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Fire Extinguisher Disposal

Getting rid of old BCF extinguishers

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Broken Prop05/10/2017 15:35:00
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577 forum posts
1 photos

Over the years I have accumulated a number of BCF fire extinguishers in the workshop, (mainly because I have never had to use one, thank goodness).

Needless to say that through neglect on my part the powder contents have solidified and I understand that the extinguishers will no longer work even though they may still be fully gassed.

The question is, how can I dispose of them safely? Any advice would be gratefully received.

Pete

kevin b05/10/2017 16:16:23
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1571 forum posts
165 photos

I haven't got a clue. Ours are under contract, so we don't have the problem.

Have you tried to Google Fire extinguisher disposal ?

That would be my first move.

Mike T05/10/2017 16:43:16
376 forum posts
28 photos

My gut reaction is Local Authority recycling depot. Check with the council first and if they say no or quibble, take them anyway, but drop them off surreptitiously...

Martin Gay05/10/2017 17:02:44
45 forum posts
9 photos
How about taking them to your local fire station. At the very least, they should be able to point you in the right direction.
Gary Manuel05/10/2017 17:16:18
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1787 forum posts
1507 photos

I took an old Halon (wish we could still buy them) fire extinguisher to my local recycling centre and asked how to dispose of it.

"Oh no, we can't take that" I was told. "You'll have to ring the council and arrange for them to deal with it". "There will be a charge though".

"But it's empty" I said, showing them that pulling the trigger had no effect and it had no weight to it. "That doesn't matter, we can't take it".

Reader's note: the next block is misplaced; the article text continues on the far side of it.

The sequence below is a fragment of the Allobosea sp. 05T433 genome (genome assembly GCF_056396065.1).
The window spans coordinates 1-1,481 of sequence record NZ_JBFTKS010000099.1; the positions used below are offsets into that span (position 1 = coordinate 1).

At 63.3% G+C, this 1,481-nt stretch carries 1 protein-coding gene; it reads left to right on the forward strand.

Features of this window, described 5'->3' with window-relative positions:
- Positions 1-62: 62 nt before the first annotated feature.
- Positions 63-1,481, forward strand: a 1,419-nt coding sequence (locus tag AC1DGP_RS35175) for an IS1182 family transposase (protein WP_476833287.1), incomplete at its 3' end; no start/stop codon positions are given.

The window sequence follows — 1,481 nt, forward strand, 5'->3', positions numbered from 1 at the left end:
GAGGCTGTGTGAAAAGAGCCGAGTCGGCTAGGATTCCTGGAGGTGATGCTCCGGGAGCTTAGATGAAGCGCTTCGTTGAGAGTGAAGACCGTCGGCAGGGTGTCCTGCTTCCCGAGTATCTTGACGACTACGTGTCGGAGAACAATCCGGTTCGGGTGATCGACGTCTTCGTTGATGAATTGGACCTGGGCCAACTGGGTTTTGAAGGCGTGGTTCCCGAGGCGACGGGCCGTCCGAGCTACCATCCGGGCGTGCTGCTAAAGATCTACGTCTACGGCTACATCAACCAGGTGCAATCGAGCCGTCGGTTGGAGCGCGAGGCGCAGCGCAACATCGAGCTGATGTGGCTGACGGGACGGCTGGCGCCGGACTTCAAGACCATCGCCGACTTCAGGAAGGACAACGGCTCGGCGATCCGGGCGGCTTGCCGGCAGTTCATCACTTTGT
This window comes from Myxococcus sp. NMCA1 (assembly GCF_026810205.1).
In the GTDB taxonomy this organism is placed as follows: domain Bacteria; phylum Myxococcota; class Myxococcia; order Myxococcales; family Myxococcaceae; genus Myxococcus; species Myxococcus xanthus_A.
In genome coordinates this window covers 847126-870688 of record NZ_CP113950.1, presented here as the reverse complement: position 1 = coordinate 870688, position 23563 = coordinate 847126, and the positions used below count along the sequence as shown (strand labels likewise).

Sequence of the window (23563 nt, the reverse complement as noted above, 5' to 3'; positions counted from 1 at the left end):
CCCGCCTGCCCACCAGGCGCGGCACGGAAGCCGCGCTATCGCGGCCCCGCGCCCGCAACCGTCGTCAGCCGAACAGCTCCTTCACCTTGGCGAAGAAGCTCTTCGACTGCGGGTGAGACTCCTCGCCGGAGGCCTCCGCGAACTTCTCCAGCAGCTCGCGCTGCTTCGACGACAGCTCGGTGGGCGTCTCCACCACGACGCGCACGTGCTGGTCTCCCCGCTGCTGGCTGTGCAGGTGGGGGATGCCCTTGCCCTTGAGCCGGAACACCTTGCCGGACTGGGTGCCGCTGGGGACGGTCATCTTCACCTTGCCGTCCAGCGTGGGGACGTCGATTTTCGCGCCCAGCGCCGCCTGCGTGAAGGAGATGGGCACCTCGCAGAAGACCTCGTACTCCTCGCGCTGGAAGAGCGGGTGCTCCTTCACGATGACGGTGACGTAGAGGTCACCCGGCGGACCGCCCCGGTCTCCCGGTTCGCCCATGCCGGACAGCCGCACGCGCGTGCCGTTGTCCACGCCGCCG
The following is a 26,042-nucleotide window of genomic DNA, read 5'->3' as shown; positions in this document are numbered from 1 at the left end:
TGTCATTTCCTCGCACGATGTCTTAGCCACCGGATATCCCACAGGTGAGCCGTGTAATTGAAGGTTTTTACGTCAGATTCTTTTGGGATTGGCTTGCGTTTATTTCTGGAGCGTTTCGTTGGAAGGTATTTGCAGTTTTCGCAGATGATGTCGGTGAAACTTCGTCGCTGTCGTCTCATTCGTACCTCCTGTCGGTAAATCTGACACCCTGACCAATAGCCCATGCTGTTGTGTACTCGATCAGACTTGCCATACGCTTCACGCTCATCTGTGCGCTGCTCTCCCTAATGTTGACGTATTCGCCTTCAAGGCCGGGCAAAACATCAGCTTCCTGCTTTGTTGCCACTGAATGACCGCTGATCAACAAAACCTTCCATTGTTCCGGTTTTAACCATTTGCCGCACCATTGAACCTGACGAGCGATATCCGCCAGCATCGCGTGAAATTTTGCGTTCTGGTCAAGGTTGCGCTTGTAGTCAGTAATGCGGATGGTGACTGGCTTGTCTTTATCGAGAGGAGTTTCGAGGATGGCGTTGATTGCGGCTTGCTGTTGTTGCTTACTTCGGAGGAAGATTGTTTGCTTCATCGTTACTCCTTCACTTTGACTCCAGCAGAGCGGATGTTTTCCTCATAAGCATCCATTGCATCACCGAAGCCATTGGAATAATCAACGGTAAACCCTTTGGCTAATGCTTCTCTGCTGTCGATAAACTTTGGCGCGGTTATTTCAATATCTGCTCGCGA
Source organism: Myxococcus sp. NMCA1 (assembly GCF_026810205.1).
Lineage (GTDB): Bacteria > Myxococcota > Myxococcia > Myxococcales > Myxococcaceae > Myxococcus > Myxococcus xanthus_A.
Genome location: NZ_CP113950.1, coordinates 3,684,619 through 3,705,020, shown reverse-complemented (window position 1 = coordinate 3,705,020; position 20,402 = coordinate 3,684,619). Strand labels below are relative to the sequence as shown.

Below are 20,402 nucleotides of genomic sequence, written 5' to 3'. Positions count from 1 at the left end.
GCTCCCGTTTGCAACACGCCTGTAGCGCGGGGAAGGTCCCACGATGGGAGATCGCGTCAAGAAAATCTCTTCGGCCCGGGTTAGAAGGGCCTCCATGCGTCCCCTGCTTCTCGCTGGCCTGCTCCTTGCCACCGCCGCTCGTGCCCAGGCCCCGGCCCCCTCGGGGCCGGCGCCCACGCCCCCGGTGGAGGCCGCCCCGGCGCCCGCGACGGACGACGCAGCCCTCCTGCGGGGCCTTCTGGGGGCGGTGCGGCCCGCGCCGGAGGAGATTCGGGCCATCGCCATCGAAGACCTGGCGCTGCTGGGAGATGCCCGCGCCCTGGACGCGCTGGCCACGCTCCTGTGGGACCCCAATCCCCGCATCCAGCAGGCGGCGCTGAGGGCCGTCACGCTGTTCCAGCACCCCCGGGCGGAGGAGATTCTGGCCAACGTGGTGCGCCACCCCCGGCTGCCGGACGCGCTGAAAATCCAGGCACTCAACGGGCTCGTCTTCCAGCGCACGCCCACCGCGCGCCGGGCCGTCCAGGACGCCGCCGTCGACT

I took it home, put it in a plastic bag and dropped it off in the "not suitable for recycling" skip the next time I went. Very environmentally friendly!

Martin Whybrow05/10/2017 17:51:04
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884 forum posts
33 photos

Pete, do you mean BCF or powder? BCF is a halon, so disposal is very different.

The powder is relatively harmless as it's either ammonium phosphate, which is a fertiliser, or potassium or sodium bicarbonate. If it's the type with a gauge, it's a stored pressure extinguisher so needs to be fired to make it safe; if there's no gauge, it will be a cartridge type which can be opened easily (the head assembly screws off), these usually have a wider neck and will have no sign of a gas fill valve. With the cartridge type, you could tip out the powder into the bin, reassemble the extinguisher and fire it in safety.

Halon is a very tricky substance to deal with owing to ozone depleting chemical regulations.

Alternatively, let the local fire brigade set it off for you!

Cuban805/10/2017 18:01:21
2340 forum posts
8 photos

The fiasco with the extinguisher reminds me of the time when I took a gallon of used motor oil to the dump and duly poured it into the large tank provided to take it. When I asked one of the blokes what I should do with the now empty plastic container, I was told that I couldn't put it with the plastic recyclables as it was contaminated with oil and they couldn't deal with it.

Edited By Cuban8 on 05/10/2017 18:03:07

Engine Doctor13/11/2017 15:16:47
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2163 forum posts
20 photos

Our tip used to have a bin next to the oil container for the "contaminated" cans last time I went the bin was gone and was told to throw can in the land fill rubbish ! Simmilarly I used to buy my engine oil in 20 liter drums and put the old oil in an empty 20 liter drum to save keep going to the tip . Jobs worth recycling attendant said when half of it was poured "you cant empty that into waste oil thats trade oil " ? The worlds gone mad !!!

Did you find a way to dispose of your old extinguishers?

Stuart Z13/11/2017 16:56:42
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353 forum posts

Hi

I had/ve this problem. I tried the Fire Station and they sent me to the council tip. Council tip said, “No way” so I still have the extinguisher albeit many years old now. Thinking of ‘phoning’ the Council?

This is part of the whole problem that leads to “fly-tipping”.

S

RC Plane Flyer13/11/2017 18:42:06
563 forum posts
22 photos

How about looking up a local Fire Extinguisher service company ( not a big national ) and ask if they will take it off your hands

cymaz13/11/2017 19:11:29
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8267 forum posts
1144 photos

You you may have done this already but I typed in recycling fire extinguishers and came up with THIS

Stuart Z13/11/2017 21:13:42
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353 forum posts

Thanks Cymaz, but my refuse people were adamant they wouldn’t take it.

Chances are it is still useable so not too fussed, I have a new one standing next to it.

S

onetenor13/11/2017 21:53:10
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1884 forum posts

I see lots in scrapyards I don't know how they got there .

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